Prisoner of conscience Norov was freed under presidential pardon on 21 September. His family had requested this, and told Forum 18: “Rustamjon is fine and is healthy. We are happy that he is free and with us, and thank everybody who wrote letters to him and supported him while he was in prison.”
Conscientious objection “a major crime”, promises to Human Rights Committee broken
Military service of two years is compulsory for almost all able-bodied young men between the ages of 16 and 27. In defiance of its international human rights obligations, and repeated recommendations from the UN Human Rights Committee and UN Working Group on Arbitrary Detention, the regime has not introduced a possibility for a genuinely civilian alternative service to military conscription.
Conscientious objector Bobojonov allegedly “committed a major crime by refusing to serve in the Armed Forces”, Major-General Musa Odinazoda, Deputy Chief of the Armed Forces General Staff, claimed in October 2019.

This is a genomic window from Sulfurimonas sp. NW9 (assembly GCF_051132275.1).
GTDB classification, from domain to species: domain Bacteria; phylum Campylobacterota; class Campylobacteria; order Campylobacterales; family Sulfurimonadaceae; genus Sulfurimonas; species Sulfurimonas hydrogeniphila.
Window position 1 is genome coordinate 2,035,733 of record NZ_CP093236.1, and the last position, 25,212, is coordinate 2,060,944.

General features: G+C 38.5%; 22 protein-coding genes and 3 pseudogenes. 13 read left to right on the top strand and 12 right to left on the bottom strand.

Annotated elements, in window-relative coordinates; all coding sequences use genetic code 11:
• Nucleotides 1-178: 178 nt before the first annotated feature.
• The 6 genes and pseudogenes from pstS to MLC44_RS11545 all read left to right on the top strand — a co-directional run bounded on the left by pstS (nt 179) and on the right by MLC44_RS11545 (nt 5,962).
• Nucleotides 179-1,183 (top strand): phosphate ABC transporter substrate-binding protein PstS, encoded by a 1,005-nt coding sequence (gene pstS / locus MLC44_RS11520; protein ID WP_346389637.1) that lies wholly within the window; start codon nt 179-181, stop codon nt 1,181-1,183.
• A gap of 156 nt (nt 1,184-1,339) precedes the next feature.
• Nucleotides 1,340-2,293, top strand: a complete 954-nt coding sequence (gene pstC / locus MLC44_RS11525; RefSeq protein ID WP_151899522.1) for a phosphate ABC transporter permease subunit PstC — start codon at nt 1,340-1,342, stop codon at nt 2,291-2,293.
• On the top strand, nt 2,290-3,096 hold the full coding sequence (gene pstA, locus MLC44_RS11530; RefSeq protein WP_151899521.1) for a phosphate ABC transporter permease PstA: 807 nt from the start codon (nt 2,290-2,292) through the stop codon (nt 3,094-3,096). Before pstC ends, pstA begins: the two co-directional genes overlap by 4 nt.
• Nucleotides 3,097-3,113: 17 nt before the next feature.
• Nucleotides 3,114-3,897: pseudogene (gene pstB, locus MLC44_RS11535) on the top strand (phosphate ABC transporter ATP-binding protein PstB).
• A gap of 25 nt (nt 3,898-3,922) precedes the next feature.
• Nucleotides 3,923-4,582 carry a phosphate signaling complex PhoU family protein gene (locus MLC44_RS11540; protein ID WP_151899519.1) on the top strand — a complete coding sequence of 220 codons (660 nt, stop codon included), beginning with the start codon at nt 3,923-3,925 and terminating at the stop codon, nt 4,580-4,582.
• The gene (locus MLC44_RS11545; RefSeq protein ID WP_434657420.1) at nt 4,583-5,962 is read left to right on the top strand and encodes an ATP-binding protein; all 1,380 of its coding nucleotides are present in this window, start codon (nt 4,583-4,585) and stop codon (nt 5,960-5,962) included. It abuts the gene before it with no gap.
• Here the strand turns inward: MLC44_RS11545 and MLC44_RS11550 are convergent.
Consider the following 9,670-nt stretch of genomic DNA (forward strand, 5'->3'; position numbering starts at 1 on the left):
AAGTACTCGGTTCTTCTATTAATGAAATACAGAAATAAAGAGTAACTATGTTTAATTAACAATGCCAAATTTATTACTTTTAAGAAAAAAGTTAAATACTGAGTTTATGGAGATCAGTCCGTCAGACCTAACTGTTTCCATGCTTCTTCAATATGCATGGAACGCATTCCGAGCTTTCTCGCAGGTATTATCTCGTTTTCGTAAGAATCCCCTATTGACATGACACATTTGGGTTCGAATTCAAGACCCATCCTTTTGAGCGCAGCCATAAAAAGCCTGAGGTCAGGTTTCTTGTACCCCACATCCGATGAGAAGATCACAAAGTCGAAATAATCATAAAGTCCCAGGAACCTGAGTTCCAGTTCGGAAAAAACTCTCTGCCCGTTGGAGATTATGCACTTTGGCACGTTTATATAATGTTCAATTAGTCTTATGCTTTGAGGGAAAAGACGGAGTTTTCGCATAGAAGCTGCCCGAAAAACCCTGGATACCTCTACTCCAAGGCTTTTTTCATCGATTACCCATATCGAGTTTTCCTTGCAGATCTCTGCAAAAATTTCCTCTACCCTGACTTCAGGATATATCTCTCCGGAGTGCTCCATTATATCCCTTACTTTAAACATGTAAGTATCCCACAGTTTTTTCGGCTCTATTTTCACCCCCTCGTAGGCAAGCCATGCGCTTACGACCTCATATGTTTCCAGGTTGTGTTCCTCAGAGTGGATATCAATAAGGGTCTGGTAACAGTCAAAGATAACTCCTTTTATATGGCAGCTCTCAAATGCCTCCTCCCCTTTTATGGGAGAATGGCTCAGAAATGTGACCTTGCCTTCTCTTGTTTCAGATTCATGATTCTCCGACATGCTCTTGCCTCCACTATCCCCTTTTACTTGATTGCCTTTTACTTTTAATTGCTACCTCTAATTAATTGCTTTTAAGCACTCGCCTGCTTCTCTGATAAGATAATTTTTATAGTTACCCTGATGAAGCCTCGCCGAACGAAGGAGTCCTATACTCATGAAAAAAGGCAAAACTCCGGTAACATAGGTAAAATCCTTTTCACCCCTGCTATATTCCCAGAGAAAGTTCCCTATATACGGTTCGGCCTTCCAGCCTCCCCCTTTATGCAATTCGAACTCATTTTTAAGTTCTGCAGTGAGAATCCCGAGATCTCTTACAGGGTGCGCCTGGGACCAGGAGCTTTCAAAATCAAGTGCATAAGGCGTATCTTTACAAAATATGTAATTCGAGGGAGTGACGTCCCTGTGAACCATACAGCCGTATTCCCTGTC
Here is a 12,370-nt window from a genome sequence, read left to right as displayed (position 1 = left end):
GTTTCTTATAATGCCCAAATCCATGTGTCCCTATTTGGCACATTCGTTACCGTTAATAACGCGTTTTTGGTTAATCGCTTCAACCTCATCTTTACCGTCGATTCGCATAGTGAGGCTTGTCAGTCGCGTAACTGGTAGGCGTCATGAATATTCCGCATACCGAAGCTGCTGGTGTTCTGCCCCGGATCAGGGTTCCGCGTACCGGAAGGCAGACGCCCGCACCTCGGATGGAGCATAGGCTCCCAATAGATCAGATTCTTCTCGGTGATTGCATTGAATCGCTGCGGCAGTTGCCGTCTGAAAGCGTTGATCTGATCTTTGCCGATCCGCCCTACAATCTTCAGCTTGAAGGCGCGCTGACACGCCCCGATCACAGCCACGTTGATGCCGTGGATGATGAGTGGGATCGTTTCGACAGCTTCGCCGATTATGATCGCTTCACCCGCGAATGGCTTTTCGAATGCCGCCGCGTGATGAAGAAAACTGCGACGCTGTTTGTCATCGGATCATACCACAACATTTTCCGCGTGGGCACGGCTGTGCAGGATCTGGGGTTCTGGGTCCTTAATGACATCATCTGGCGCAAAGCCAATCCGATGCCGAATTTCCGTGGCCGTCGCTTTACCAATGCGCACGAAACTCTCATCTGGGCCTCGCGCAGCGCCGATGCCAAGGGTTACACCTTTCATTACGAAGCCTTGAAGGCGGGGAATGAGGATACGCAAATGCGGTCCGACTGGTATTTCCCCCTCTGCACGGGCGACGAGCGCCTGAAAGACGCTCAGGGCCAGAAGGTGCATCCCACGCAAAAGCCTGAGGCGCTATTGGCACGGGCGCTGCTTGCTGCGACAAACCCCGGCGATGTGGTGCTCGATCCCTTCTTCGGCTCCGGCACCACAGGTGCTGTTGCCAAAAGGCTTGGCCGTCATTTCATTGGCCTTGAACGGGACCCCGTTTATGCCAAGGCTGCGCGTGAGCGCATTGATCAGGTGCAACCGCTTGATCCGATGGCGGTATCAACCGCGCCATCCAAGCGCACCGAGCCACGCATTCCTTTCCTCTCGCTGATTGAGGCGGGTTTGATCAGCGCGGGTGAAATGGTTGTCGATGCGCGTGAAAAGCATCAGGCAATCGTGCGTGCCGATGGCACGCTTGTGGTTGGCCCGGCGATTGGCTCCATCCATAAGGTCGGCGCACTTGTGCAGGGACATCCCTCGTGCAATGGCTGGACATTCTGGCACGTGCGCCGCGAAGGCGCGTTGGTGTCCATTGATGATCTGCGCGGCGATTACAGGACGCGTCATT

Officials, including from the Presidential Administration, have refused to explain to Forum 18 why Tajikistan is so swift to arrest and prosecute conscientious objectors such as Bobojonov, and so slow to act on repeated UN Human Rights Committee recommendations in 2004, 2013, and 2019.
On 29 March 2019, Tajikistan claimed to the UN Human Rights Committee that an alternative service law was being prepared. Yet in January 2020, Subhiddin Bakhriddinzoda of the President’s National Centre for Law told Forum 18 that “there is no draft law on alternative civilian service ready to present to Parliament”.
No such draft laws establishing a genuinely alternative civilian service have yet been introduced.